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2011 Frozen Four National Championship Recap - Minnesota-Duluth 3, Michigan 2 (OT)

 

Minnesota-Duluth, welcome to the Champions Club.

After a thrilling 3-2 overtime victory over Michigan on Saturday night at the Xcel Center in the Twin Cities, the Minnesota-Duluth Bulldogs finally received what was for them a long time coming — a college hockey national championship.

It was only the school’s second championship game appearance. UMD lost to Bowling Green in 1984. This time, 27 years later, the boys from Duluth finished the job.

Senior Kyle Schmidt played the role of hero as he buried a shot that was set up perfectly from Travis Olesksuk three minutes into overtime. As soon at Schmidt lit the lamp, the mostly pro-Bulldog capacity crowd went into pandemonium.



As with any championship game, there is celebration for one side and heartbreak for the other. Michigan gave a valiant effort but it came up just shy. The Wolverines were heavily outshot again, this time 38-24, and goalie Shawn Hunwick played another game for the ages with 35 saves, but this time his effort was just a tad bit short.

The game got off to a sloppy start and looked as though it was going to be another typical Michigan win. The second hero from the semifinal win over North Dakota, Ben Winnett, kept his scoring touch going by lacing a quick shot through a screen to beat goalie Kenny Reite, who ended up with 22 saves for the Bulldogs.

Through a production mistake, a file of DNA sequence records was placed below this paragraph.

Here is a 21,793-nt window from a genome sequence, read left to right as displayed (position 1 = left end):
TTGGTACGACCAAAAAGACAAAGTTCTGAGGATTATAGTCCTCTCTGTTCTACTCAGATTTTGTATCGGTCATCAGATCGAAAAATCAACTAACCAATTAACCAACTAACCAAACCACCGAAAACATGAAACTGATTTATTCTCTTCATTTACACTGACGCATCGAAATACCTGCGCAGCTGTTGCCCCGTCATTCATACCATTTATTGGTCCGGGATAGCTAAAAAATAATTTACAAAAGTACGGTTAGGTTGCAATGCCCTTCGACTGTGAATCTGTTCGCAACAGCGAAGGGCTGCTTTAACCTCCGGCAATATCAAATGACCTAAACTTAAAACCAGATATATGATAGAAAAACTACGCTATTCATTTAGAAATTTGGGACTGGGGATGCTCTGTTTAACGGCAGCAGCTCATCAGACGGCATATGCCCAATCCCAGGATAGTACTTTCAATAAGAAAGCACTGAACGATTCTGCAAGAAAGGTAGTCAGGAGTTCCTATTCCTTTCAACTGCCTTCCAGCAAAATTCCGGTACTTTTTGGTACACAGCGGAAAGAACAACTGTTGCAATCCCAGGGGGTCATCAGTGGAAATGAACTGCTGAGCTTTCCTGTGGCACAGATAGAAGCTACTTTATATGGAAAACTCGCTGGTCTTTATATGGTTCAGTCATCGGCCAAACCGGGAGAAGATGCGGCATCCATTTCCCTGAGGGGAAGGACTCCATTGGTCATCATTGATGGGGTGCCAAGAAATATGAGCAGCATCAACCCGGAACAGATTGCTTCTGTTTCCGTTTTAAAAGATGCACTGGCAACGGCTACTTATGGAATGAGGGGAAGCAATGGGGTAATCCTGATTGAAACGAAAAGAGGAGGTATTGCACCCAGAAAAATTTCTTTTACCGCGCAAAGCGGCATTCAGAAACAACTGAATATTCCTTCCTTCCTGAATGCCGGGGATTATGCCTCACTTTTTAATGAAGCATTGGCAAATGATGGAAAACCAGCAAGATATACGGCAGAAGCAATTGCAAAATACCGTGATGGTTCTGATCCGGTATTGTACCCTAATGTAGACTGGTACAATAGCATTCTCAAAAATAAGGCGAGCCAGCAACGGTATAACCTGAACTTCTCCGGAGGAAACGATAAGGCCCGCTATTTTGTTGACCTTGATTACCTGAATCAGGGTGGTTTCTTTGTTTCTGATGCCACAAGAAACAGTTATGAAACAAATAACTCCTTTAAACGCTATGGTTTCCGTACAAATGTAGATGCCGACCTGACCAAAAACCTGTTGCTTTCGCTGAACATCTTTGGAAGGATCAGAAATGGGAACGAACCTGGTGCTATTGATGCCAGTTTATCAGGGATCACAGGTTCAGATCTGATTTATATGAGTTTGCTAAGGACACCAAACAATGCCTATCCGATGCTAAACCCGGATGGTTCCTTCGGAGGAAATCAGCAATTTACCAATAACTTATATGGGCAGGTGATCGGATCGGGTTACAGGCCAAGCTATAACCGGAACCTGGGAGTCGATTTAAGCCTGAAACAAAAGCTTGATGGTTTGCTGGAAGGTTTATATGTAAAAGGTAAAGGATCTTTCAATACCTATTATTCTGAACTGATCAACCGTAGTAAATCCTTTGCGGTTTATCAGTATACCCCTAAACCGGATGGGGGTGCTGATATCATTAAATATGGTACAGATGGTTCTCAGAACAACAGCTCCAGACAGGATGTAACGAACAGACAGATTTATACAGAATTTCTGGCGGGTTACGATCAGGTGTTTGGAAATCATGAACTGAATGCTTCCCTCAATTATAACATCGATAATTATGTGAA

The Bulldogs answered in the second period with a rebound goal from Travis Oleksuk to tie the game at 1.

Then later in the period, the Bulldogs took their first lead of the contest when fourth liner Max Tardy scored his first career goal off an attempted pass that was deflected back to him and past Hunwick for a 2-1 Bulldog edge.

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The Wolverines answered later in the second period with a goal from their fourth liner Jeff Rohkemper with an absolutely ridiculous backhand shot that not even Martin Brodeur could have saved. The extraordinary display of stickhandling skill sent the game into the third period tied at 2.

There was no scoring in the third period but that didn’t mean there weren’t chances on both sides of the rink. The end-to-end action in the third period just proved how much both teams wanted this title and how great the game of hockey is.

This thriller went into overtime when the stage was written for Schmidt and he finished it off with a game winner that doubles as a national championship winner.

It was a storybook ending for the Bulldogs who could not have found a better way to win their first national championship: in overtime, in their home state, against the school that has won the most collegiate hockey titles of all time.

 

By Alex Bausch
DFN Sports Staff Writer

 

 


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